All Tales have been Told

All Tales have been Told


It’s cold in the gallery and far too sterile for inspiration.
White walls display still-life Polaroids, an artist’s arrangements
of humans, animals, flowers, and peculiar bits of nonsense.
I’ve heard this story on a previous occasion.
I’m wishing myself across the Atlantic
to the grandiose surroundings of a French palace
converted for the purposes of a public museum.
Antiquity’s bards have relinquished their tales
to heedless generations who pass them by without a second glance.
On the Louvre’s ground floor, in the Michelangelo gallery
Love revives Psyche with a kiss.
I can imagine Canova in his dusty workshop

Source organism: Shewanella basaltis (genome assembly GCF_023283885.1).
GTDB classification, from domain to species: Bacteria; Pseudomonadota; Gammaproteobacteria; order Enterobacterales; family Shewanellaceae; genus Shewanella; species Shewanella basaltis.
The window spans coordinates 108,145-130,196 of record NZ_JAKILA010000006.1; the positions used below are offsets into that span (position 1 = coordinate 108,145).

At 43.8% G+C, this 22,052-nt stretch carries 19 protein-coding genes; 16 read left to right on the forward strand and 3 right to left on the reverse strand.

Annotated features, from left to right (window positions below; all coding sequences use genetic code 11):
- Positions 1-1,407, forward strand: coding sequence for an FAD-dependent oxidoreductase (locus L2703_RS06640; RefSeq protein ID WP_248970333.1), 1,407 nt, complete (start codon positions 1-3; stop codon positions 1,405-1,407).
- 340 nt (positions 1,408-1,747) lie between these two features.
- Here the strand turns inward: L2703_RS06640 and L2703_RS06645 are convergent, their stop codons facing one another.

skillfully smoothing a large block of white marble
to show the subtle grace of eternal lovers.
Choosing for his story their final moment,
when the soul in deadly languor
awakens again to her lover’s compassionate embrace.
I wonder how many eyes
have traced the delicate lines of their supple figures
in breathless anticipation of a completed kiss.
How many expect their movement at any instant?
Some say, “all tales have been told”
then art and word must exist to translate them countless times.
For in each resides a trace of the divine
and many tiny fragments of a transcendental truth.